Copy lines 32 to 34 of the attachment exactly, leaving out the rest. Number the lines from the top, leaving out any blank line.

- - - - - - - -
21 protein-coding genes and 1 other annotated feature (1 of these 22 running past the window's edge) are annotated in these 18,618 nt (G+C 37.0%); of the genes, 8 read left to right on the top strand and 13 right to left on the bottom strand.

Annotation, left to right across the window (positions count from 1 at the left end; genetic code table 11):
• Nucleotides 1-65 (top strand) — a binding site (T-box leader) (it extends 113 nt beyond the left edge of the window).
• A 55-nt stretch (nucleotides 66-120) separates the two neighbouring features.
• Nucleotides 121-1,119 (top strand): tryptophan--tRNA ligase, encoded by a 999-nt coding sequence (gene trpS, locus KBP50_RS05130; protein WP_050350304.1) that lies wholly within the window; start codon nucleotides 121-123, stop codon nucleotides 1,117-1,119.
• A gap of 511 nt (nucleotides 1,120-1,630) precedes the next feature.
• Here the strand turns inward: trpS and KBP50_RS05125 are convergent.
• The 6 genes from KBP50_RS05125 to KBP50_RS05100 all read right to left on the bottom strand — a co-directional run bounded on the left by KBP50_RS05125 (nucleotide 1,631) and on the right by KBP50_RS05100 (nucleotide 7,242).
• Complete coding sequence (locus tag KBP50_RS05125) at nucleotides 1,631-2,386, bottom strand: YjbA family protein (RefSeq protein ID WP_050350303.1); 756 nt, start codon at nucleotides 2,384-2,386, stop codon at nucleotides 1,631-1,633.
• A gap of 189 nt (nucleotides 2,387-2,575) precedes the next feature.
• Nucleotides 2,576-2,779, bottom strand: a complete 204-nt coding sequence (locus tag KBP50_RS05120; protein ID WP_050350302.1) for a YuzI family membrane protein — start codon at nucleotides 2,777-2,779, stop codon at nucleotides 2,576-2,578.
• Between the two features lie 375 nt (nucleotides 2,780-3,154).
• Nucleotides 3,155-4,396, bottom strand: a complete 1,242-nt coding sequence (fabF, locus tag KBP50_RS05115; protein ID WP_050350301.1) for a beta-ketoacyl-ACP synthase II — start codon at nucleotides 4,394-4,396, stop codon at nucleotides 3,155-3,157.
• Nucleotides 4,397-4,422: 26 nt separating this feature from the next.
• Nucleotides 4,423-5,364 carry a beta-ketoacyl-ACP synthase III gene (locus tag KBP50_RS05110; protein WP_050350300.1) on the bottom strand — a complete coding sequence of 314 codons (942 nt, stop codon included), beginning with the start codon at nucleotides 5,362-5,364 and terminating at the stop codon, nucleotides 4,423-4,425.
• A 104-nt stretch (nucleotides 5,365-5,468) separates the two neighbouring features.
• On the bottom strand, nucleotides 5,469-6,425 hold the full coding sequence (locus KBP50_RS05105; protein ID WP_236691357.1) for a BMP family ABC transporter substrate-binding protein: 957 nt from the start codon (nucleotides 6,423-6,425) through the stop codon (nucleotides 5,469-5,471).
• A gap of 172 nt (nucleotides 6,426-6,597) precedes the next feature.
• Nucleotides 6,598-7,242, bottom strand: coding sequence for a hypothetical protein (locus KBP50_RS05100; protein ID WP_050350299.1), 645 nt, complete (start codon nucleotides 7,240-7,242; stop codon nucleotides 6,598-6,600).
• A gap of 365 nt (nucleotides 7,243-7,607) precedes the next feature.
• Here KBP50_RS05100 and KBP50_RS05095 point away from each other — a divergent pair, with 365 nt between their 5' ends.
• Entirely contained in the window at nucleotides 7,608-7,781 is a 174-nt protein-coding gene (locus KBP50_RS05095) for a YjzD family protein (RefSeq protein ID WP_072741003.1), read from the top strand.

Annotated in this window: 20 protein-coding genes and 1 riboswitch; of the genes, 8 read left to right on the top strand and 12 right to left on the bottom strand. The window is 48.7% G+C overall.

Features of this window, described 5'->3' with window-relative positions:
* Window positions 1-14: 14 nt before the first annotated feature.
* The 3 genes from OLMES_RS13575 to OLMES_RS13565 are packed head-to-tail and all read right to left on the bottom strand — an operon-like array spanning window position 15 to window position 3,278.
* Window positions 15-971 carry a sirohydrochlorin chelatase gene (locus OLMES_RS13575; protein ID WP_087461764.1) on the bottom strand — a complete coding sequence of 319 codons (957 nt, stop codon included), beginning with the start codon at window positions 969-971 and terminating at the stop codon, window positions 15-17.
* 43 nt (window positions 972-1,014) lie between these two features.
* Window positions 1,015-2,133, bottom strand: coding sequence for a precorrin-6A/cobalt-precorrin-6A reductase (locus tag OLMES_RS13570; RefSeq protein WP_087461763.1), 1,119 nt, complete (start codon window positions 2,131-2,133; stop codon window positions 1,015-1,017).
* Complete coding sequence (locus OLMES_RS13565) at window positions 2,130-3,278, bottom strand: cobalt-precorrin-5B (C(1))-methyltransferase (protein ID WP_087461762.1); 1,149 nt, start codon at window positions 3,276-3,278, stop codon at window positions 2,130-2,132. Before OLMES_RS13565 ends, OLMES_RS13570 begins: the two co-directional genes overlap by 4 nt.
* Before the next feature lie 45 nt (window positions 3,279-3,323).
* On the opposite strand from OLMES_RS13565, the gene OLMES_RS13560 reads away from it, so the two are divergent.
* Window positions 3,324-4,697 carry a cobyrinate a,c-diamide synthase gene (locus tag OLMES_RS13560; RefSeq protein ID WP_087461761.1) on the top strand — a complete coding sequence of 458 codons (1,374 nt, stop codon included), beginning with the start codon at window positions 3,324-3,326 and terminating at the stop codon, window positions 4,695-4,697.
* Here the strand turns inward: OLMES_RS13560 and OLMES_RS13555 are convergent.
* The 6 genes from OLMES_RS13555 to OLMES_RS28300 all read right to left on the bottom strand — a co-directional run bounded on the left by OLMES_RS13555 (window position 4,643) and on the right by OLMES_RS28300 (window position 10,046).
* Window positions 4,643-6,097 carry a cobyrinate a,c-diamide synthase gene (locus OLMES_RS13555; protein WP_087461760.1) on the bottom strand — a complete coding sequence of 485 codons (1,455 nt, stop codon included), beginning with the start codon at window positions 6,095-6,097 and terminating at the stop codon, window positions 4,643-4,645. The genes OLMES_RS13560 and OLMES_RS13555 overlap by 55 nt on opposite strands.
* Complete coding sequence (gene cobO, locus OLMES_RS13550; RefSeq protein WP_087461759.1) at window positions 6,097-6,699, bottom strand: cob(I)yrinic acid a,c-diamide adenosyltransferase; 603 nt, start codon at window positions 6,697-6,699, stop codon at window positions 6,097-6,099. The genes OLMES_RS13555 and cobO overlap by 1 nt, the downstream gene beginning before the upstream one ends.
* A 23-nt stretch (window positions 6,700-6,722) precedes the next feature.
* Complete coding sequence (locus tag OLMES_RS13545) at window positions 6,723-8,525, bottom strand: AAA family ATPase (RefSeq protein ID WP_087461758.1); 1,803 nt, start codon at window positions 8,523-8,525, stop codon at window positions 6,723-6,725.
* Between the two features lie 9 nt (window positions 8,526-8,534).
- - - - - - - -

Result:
* On the opposite strand from OLMES_RS13565, the gene OLMES_RS13560 reads away from it, so the two are divergent.
* Window positions 3,324-4,697 carry a cobyrinate a,c-diamide synthase gene (locus tag OLMES_RS13560; RefSeq protein ID WP_087461761.1) on the top strand — a complete coding sequence of 458 codons (1,374 nt, stop codon included), beginning with the start codon at window positions 3,324-3,326 and terminating at the stop codon, window positions 4,695-4,697.
* Here the strand turns inward: OLMES_RS13560 and OLMES_RS13555 are convergent.